Boeing 777 makes emergency landing in Moscow after engine trouble

State-owned Rossiya airline said the crew had registered the 'incorrect operation of the engine control sensor' on a cargo flight from Hong Kong to Madrid and 'decided to make an emergency landing in Moscow.'

FILE: In this file photo the Boeing regional headquarters is seen amid the coronavirus pandemic on 29 April 2020, in Arlington, Virginia. The US aviation regulator announced 25 February 2021, it fined Boeing a total of $6.6 million, for a series of lapses in its regulatory and safety obligations. Picture: AFP

MOSCOW – A Boeing 777 airliner on Friday made an emergency landing in Moscow with engine problems, the operating airline said, days after another model rained down engine debris over the United States.

State-owned Rossiya airline said the crew had registered the "incorrect operation of the engine control sensor" on a cargo flight from Hong Kong to Madrid and "decided to make an emergency landing in Moscow."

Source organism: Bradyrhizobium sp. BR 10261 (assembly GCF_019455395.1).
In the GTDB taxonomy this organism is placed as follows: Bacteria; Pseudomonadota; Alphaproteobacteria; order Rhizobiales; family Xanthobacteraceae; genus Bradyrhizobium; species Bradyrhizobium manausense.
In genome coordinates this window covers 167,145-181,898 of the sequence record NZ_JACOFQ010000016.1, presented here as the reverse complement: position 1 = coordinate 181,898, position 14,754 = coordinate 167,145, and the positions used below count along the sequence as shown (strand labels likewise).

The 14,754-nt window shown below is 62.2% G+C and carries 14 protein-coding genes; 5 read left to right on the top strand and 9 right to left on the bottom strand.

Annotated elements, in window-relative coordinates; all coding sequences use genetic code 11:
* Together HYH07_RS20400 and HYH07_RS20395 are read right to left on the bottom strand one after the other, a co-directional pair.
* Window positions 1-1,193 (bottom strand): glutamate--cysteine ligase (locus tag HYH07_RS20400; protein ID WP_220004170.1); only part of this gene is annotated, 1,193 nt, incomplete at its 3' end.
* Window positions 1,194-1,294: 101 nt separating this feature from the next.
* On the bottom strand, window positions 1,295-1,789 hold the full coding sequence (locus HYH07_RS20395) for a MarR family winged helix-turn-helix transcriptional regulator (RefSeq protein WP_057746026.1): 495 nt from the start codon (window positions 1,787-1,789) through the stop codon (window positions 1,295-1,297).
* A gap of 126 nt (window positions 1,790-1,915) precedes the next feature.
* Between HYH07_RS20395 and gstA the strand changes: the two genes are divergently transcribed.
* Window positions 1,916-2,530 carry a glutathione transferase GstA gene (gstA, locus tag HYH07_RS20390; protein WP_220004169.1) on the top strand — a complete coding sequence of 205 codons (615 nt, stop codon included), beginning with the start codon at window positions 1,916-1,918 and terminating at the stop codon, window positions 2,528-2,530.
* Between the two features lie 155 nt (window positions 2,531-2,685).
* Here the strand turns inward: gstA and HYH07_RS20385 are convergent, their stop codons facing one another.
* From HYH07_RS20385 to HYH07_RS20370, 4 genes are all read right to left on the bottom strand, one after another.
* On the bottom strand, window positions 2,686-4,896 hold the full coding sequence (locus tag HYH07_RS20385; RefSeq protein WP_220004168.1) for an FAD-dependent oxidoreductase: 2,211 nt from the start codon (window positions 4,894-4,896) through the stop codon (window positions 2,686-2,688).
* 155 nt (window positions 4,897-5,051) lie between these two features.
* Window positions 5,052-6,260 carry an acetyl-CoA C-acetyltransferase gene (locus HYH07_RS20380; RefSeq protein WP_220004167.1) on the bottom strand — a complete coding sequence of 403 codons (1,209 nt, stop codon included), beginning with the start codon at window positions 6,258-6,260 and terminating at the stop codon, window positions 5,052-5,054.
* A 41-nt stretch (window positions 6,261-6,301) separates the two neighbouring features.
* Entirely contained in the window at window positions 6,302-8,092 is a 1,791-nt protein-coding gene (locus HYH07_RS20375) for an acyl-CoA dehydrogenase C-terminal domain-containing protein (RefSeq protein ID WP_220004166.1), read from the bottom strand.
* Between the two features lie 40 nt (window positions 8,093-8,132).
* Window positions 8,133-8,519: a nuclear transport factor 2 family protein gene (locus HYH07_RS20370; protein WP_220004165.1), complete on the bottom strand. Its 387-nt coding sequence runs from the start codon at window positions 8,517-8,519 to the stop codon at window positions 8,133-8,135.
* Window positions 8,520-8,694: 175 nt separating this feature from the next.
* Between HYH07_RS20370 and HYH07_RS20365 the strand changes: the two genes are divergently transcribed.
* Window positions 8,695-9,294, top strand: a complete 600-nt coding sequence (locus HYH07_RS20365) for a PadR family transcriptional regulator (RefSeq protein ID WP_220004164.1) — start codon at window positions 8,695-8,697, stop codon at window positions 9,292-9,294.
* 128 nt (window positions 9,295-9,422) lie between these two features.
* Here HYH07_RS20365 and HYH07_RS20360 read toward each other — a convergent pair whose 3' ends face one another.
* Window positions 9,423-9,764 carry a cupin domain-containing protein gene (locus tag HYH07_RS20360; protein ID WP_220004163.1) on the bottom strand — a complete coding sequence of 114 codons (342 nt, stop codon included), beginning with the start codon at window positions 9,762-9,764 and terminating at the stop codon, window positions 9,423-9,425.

Online flight trackers confirmed the flight was carried out with a Boeing 777.

The airline said the unscheduled landing went ahead without incident and that no one was injured. The plane was due to continue its onward journey to Madrid after a delay of several hours, it added.

The incident came just days after Boeing confirmed that dozens of its 777 aircraft were grounded globally resulting from the engine of a United Airlines plane catching fire and scattering debris over a suburb of Denver, Colorado.

Rossiya told AFP later Friday that the Boeing 777 that made the emergency landing in Moscow was fitted with a different make of engine to the plane that shed engine parts in the United States last week.

The United Flight engine failure was a fresh blow for the beleaguered US aviation giant that was forced to ground another fleet of planes after a series of deadly crashes.

Malfunctions in engines are not uncommon and most airplanes are designed to be able to fly for several hours on one engine until crew identify and land at the nearest available airport.

Investigators have attributed the Denver incident to a fan blade that broke off soon after takeoff due to metal fatigue and apparently breached the engine cover, known as a cowling.

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